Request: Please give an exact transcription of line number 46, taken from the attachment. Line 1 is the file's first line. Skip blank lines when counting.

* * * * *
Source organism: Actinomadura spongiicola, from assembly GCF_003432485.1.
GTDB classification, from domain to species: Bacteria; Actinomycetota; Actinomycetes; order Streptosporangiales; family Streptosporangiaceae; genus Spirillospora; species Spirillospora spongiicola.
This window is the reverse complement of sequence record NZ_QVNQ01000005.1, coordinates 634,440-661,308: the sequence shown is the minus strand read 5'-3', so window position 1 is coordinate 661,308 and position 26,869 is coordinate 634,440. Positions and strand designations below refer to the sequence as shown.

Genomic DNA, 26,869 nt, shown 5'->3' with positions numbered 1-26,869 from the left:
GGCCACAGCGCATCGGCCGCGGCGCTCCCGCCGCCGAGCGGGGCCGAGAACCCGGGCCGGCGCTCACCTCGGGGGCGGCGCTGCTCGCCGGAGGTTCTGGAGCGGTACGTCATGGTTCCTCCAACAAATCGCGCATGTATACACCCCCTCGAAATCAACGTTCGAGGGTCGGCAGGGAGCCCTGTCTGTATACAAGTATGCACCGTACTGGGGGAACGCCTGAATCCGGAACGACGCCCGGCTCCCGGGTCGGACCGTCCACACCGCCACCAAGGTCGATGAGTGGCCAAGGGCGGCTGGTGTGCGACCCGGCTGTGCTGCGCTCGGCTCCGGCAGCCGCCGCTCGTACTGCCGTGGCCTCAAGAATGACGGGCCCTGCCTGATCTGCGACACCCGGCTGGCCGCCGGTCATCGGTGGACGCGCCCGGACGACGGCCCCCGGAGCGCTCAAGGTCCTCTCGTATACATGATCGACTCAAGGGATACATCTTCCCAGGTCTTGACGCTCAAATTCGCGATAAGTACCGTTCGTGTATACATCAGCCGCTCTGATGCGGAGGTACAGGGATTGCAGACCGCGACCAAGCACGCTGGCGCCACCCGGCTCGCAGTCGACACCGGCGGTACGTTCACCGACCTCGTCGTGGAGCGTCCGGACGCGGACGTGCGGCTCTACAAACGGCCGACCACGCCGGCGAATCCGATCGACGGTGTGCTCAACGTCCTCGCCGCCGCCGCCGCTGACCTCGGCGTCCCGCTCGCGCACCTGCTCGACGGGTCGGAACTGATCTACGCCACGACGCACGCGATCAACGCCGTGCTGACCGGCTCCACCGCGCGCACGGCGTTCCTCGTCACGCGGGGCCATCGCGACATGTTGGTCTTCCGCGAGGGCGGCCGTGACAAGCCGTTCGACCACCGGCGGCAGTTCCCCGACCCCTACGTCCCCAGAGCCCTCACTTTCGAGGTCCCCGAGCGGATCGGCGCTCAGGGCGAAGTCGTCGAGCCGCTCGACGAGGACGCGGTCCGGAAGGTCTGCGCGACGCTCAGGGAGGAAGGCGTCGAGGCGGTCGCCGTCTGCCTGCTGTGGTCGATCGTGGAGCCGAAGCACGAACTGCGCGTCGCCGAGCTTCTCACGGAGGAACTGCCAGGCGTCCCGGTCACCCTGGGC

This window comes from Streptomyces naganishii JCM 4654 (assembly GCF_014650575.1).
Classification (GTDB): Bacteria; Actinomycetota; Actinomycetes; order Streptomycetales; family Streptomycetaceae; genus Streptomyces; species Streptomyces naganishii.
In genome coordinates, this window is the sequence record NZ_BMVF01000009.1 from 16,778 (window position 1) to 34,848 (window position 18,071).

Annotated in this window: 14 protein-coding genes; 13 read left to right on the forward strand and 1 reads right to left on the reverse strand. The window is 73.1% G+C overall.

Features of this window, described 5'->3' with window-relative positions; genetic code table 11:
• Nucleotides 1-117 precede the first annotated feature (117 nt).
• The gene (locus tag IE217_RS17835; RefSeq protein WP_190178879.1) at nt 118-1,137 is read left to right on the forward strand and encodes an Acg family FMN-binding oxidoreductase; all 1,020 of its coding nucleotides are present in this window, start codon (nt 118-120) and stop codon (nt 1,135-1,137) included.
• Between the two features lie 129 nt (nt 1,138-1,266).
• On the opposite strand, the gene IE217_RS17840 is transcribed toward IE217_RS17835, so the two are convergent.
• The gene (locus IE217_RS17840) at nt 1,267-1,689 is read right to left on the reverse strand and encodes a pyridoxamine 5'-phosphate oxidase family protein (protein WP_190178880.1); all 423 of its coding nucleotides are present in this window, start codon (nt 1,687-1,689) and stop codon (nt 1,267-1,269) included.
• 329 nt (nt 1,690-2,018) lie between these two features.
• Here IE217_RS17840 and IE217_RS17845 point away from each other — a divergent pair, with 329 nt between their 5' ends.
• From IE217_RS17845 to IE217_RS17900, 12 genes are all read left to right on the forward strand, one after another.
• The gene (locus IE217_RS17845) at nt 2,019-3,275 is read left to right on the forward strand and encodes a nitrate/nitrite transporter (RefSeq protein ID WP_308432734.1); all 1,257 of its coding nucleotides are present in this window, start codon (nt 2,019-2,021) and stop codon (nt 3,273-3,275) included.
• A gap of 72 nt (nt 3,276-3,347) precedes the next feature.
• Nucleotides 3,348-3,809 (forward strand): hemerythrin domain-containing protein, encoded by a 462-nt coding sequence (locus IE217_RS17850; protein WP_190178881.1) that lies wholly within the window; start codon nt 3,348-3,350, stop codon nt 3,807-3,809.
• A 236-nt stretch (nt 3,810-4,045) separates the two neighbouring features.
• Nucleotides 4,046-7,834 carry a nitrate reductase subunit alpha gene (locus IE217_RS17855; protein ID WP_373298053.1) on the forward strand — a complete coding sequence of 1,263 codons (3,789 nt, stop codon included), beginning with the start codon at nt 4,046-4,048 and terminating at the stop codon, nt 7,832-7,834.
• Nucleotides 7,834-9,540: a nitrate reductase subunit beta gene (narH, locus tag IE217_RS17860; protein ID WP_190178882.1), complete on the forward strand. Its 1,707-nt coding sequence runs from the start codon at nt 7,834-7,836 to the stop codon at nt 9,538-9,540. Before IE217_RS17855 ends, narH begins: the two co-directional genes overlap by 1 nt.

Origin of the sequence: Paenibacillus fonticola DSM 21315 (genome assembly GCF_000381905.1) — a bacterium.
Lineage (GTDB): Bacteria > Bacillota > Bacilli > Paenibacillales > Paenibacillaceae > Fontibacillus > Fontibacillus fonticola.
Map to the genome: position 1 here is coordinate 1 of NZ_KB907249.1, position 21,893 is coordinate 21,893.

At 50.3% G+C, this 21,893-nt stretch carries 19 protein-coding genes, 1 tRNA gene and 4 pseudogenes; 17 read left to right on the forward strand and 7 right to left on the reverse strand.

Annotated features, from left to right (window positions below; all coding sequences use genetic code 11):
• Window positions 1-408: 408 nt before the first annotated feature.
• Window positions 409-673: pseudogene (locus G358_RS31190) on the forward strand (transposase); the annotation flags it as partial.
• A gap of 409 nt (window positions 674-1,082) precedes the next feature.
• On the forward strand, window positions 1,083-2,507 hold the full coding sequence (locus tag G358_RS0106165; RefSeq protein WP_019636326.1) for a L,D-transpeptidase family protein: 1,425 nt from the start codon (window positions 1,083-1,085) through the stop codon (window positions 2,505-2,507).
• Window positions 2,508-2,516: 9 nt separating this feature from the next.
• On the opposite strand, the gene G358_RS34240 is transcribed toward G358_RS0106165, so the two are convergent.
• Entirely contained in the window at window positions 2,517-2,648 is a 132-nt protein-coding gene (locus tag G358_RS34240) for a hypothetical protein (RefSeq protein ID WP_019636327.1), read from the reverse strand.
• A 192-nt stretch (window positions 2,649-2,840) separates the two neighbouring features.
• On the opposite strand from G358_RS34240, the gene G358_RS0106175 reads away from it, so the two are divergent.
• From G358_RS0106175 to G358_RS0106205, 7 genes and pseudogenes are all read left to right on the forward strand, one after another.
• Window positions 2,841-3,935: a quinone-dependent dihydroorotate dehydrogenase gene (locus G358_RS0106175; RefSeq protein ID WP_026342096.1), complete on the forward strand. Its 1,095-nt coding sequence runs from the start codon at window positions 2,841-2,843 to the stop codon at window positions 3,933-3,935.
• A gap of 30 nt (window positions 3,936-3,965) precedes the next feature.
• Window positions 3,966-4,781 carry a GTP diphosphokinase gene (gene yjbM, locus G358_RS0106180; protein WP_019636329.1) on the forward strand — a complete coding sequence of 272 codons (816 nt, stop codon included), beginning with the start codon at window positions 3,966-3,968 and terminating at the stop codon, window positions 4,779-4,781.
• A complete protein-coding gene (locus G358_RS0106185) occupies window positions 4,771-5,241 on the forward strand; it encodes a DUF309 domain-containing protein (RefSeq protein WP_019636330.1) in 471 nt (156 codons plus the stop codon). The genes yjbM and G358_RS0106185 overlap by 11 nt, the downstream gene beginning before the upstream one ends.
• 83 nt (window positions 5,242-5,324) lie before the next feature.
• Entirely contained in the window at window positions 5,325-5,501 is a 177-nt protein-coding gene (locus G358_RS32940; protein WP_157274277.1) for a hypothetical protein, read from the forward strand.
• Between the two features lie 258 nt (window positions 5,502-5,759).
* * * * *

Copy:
• Between the two features lie 258 nt (window positions 5,502-5,759).